Tribute: Jean-Louis Barrault

Feature in Issue 6-1 | Spring 1994

Jean-Louis Barrault, who died in January this year, was a dynamic force for change, a pure representative of modernism, an heroic force in the 20th Century. In Jean-Louis we found the classicism of the Comédie Français living in harmony with the popular front and revolutionary sexual ideas of surrealism. If any single person came to represent the twentieth Century through their work, then Jean-Louis would be that person.

I once met Jean-Louis Barrault during a workshop he gave on Melodrama. My first impression was of mercurial movement. He became whatever he spoke of. He had a warm and engaging presence. He was not remote. He was bound to the present, ‘…beginning each day afresh’. He was always concerned for the new and the untried. He loved young people. To me he was a total inspiration. But I think he had the same effect on everyone who came into contact with him.

In his autobiography, Memories for Tomorrow, he describes how he was thrown out of his home by his grandfather and worked as a bookkeeper, a flower seller and a teacher whilst he studied painting. These three early short-lived careers became a practical leavening to his poetic nature and stood him in good stead in the practical running of his company many years later. Of flower selling in Les Halles he said, ‘Les Halles, my first theatre, the belly of Paris…where I observed the need to sell and the adventure of buying.’ This was Barrault’s kindergarten of Commedia.

He was the creative descendant of the non-literary, artistic traditions of European theatre passed through the ‘Cartel’ of Copeau, Dullin and Artaud. In 1931, about to enter a course in architecture, he sent a letter to Dullin at the Théâtre de l’Atelier. He was summoned to the master who let him study for free and play a small part as Volpone’s servant. He describes how, being so poor, he slept in Volpone’s bed in the wings of the theatre and that on one of those nights he lifted the curtain and experienced an artistic epiphany.

‘When a thousand hearts are beating to the same rhythm, then…I can honestly say I experience human love… I shall always see myself curled up in Volpone’s bed spending my first night of love at the source of my art.’

Another protégé of Dullin/Copeau with religious ardour for theatre was Decroux. They soon locked themselves away, engaged in a fever of discovery.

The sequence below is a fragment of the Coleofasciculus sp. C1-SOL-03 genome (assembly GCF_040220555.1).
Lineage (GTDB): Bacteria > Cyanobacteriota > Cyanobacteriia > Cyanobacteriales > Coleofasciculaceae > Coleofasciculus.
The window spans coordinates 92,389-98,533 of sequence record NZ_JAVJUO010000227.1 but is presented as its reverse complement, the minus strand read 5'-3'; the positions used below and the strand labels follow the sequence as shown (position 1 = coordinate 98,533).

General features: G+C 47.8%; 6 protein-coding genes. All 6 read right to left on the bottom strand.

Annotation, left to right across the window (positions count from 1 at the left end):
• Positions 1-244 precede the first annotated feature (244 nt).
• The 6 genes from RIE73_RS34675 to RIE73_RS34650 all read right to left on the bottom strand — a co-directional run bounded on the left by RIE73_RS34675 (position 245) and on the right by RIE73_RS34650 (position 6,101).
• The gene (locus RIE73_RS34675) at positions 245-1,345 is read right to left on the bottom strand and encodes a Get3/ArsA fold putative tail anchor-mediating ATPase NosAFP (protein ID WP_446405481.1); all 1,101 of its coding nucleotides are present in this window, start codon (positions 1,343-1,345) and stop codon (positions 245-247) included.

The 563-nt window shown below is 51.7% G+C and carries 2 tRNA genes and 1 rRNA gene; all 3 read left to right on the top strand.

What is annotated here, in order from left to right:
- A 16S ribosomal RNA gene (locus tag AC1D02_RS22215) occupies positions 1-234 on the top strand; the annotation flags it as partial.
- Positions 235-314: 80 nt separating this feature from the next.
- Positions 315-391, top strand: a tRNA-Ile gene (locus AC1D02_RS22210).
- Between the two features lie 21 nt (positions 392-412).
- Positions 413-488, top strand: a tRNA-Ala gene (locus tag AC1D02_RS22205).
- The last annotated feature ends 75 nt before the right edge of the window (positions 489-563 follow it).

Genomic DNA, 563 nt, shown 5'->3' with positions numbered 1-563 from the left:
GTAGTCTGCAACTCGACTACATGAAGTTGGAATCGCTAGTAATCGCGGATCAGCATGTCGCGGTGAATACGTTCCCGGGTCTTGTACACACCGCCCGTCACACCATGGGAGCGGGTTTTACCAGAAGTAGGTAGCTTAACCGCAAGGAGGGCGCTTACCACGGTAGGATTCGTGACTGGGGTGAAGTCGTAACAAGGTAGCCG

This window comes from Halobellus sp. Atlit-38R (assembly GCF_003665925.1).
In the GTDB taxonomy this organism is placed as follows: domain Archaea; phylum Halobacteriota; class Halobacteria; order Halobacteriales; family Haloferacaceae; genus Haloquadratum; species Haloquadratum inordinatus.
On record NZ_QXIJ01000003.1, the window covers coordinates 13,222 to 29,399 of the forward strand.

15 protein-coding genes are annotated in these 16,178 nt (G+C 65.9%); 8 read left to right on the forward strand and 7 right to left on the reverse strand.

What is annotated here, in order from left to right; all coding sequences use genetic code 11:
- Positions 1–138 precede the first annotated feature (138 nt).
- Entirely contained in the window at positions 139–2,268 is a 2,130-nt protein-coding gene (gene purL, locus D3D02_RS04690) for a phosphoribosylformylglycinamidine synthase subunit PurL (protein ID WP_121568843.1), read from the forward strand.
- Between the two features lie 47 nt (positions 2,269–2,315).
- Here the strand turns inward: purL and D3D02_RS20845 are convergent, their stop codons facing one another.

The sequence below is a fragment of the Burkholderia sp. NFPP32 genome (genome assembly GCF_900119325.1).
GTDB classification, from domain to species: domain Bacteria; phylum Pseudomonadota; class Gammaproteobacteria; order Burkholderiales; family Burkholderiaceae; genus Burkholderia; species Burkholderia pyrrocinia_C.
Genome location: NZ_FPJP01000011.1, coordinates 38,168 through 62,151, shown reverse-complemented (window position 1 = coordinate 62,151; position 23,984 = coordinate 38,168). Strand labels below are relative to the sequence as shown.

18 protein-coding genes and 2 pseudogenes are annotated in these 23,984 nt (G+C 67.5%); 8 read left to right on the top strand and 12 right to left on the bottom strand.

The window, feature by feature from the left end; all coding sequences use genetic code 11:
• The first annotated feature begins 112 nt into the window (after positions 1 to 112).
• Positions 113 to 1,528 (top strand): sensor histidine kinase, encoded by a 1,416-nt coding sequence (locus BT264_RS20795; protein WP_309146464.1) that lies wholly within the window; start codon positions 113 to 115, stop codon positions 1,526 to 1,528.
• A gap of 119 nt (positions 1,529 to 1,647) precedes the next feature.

‘…we were like two accomplices who had set out in search for a new art of mime…it was an inspired mad time…we drugged ourselves with our bodies.’

In the end Decroux, exasperated with Barrault’s impure theatrical ‘tartiness’, rejected his friend, but their discoveries affected both of their work to the end of their days. I can remember that when Decroux occasionally mentioned Barrault his manner would soften, then immediately he’d swear and castigate some lazy student. Decroux could never forgive Barrault’s taste for the popular.

Returning from the army, and with Dullin’s season finished, Barrault decided to mount Faulkner’s As I Lay Dying. In it Barrault wished to express his belief in a total theatre where all the elements of voice, mime, music and scenography were brought to the disposal of the actor. He perfected a mime where he was both rider and horse, a mime I saw him do forty years later when I was a student myself. All of Paris came to laugh at that first production but they left astonished.

From that night the meteoric rise of Barrault the actor/director began. He was an anarchist and an outsider who was brought to the attention of the establishment of the Comédie Français.

Madeleine Renaud was a princess of this institution. He admired her totally… ‘Luckily my poet and anarchist comrades had the same admiration for her.’ About to embark on a romantic film together he went to visit her. As he left, she asked him whether she should darken her hair for the film. His answer was seductive and cheeky and perfectly reflects the way Art and Life reflected one another in Barrault’s life: ‘As your future lover, I like your hair just as it is.’

Apart from theatre. Madeleine was to become the other great love of his life and the two remained inseparable. I remember during my short time in his workshop a short delicate woman would come and watch every day bringing a lunch box for Barrault. He would always look over and smile and she would look back with warmth and affection… This woman I later found out was Madeleine Renaud.

In a few words it is impossible to sum up so creative, humble and humane a man.

Recently I mounted the first ever staging of Les Enfants du Paradis, the world famous French film conceived in the 1930s by Barrault in which he played the lead character, Baptiste. Whilst working with Marcello Magni (who was playing Baptiste), a wonderful performer himself, on the famous first pantomime, which allows Baptiste to show his love for Garance by defending her to the police, I felt we were getting nowhere. Suddenly Marcello breathed life into the old scenario filling out my wooden choreography. For a moment it was like seeing Barrault’s spirit in Marcello’s horse and rider. It was magic!

Jean-Louis Barrault Born 8 September 1910 Died 22 January 1994

This article in the magazine

Issue 6-1
p. 7